The mayor’s program to haul away New Yorkers’ food scraps means a lot more dirty work for the city’s building staffers. Samantha Guff on the residential logistics of a green idea.
Mayor Michael Bloomberg’s latest plan for the Big Apple is landing with a splatter in the lap of New York’s landlords and superintendents.Fresh off his fight to limit the size of soft drinks and introducing bike-sharing, Bloomberg is taking aim at the dinner plates, requiring New Yorkers to separate their food waste from their regular trash for composting. Residents will be asked to save chicken bones, rotting fruit, and stale bread in special containers in their homes, which they’ll have to deposit in larger curbside bins that will be emptied weekly by sanitation trucks.
The nonpartisan number-crunchers point to the obvious: More working-age Americans means more jobs and more people paying taxes. By Daniel Gross.
Give me your tired, your poor. Your productive, hard-working taxpayers.That’s not quite how the lines from the Emma Lazarus poem on the Statue of Liberty go. But it’s an accurate assessment of the economic impact of immigration. Anti-immigrant politicians frequently cite the prospective high cost of immigrants—they require social services, get benefits, have children who need to be educated—as a reason to maintain the status quo or to boost restrictions.
Break new boundaries.
There is a new creature in the wild jungle of daring travel —the investor. In what is being called “adventure capitalism,” some investors are doing research on emerging markets on their own two feet. Heading to the far corners of the world, these fortune-seekers meet locals, talk with native company executives, and even walk around local markets looking for locally popular products; all in the pursuit of the perfect stock. Trading on volatile local exchanges and often taking on extreme political and economic risk, these men and women find the deals others can’t.
Paging Hillary Clinton. In an interview, billionaire Carlos Slim says that in this modern world, the best workers are sexagenarians.
by Michelle Caruso-Cabrera Billionaire Carlos Slim, age 73, says workers—those in developed economies, anyway—are at their prime in their 60s."When you have an industrial economy like in the past where people ... do a lot of physical work and people live less years, it's OK to retire at 65," Slim told CNBC. "When you have a society of knowledge and experience and information, at this age is where you are at your best. It's [foolish] to retire at this age.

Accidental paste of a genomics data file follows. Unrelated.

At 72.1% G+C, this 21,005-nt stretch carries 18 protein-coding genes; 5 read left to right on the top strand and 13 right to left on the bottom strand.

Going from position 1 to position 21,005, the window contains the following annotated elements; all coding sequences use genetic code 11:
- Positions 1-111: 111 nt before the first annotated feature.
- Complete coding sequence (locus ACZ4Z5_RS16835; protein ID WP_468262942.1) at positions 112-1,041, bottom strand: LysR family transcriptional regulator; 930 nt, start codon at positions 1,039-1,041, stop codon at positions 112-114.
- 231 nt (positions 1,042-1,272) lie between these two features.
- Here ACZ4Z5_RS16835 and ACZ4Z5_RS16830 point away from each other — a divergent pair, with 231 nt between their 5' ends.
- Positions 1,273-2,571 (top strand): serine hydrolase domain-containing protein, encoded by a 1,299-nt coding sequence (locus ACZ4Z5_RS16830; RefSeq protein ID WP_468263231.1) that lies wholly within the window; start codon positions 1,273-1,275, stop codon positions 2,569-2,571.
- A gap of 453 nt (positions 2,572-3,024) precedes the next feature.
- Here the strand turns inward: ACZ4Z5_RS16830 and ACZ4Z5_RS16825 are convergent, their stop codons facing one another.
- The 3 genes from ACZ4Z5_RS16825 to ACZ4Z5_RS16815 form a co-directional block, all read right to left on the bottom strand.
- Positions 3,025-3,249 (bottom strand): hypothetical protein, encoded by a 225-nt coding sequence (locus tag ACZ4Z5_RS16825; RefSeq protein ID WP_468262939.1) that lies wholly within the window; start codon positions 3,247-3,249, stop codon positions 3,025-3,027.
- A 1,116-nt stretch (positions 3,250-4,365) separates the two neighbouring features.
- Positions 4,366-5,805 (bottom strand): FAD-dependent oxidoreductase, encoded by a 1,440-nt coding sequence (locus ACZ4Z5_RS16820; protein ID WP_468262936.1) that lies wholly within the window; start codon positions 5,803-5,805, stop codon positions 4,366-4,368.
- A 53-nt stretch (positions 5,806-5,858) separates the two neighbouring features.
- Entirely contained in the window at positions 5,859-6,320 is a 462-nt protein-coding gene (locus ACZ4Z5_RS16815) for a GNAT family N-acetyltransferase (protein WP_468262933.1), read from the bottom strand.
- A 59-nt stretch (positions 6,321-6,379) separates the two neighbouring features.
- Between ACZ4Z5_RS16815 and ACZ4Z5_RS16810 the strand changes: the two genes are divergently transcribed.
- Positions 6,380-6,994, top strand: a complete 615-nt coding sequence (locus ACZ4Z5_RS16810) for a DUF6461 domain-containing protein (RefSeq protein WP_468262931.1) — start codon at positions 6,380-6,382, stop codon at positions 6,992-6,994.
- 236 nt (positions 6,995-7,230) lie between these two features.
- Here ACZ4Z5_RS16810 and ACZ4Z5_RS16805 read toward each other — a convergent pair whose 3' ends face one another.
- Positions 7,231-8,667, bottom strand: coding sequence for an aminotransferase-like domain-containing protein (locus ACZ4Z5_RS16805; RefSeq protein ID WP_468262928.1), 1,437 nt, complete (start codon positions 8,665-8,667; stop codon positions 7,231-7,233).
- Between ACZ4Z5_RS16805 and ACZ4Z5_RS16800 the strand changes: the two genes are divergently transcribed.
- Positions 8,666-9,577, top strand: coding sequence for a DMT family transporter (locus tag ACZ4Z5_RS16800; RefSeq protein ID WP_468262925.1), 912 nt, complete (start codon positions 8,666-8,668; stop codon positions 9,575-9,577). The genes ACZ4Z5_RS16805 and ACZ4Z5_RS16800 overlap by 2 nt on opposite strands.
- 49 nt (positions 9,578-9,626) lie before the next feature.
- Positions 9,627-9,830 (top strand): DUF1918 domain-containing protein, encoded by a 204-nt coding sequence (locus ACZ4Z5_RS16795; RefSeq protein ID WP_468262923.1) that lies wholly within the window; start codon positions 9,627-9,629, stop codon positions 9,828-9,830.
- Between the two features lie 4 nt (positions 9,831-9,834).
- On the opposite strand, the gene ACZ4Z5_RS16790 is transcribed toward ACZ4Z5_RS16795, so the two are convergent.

Number of data requests mounts.
Do you Yahoo? According to a statement on Tumblr, Yahoo received 13,000 requests for data by the National Security Agency in the last six months. The company says that many of the requests concerned crimes such as fraud, homicide, and kidnapping, but that requests were also made under the FISA laws. This latest disclosure puts the total number of disclosed NSA data requests made of some of America’s largest tech companies, such as Apple and Microsoft, in the past six months near 50,000.
Influencers rapidly gain attention.
Some may laugh, but with its lists and cheesy platitudes served up by CEOs, LinkedIn is carving out a large space online. The online career networking site’s “Influencers” section has been routinely mocked, but readers have gobbled up contributions from the likes of Barack Obama, Bill Gates, and Richard Branson. And that’s making LinkedIn a serious player in the business-publishing game. According to the company, its Influencers posts are regularly receiving more than 100,000 views.
It’s easy, and pretty cheap.
Thanks to the work of a Washington puppeteer and a South African carpenter, all it takes is a 3-D printer and about $150 to make a functioning hand. After losing two of his fingers to his table saw in Johannesburg, Richard Van As searched for a way to create prosthetic fingers that he could afford. He reached out to special-effects artist and puppeteer Ivan Owen after discovering a YouTube video Owen posted of one of his puppets—a large hand with bending metal digits. The pair embarked on a cross-continental collaboration that ultimately led them to create Robohands: prosthetic, 3-D-printed hands that they’ve already provided to over 100 children, free of charge.
Save the planet, turn a profit. That’s the thinking of Mosaic, a company that lets you invest in solar panels, and promises a pretty decent return. Daniel Gross gives it a whirl.
It’s hard to get a 4.5 percent annual return on your money without taking too much risk. Banks pay less than 1 percent. Blue-chip stocks pay dividends at about2 percent. The U.S. government borrows for about 30 years at 3 percent.But I found one way to get a decent interest rate while also boosting my personal green credentials: I bought a very small piece of a solar electric power plant in New Jersey.Solar power is growing by leaps and bounds.
Music’s new rivalry.
What do Fifty Shades of Grey and the nuns of the Benedictines of Mary have in common? Both are vying for the top spot on Billboard’s classical-music chart. With their latest release of Angels and Saints at Ephesus, the sisters knocked Fifty Shades of Grey: The Classical Album down to No. 2. While the nuns declined to comment on their position, surely Fifty Shades author E.L. James doesn’t mind someone else being on top.
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With news of potential Fed tapering, Julie Hyman joins In the Loop with Betty Liu on Bloomberg News to give analysis of market reaction.
Labor markets aren't adjusting to the disappearance of certain kinds of work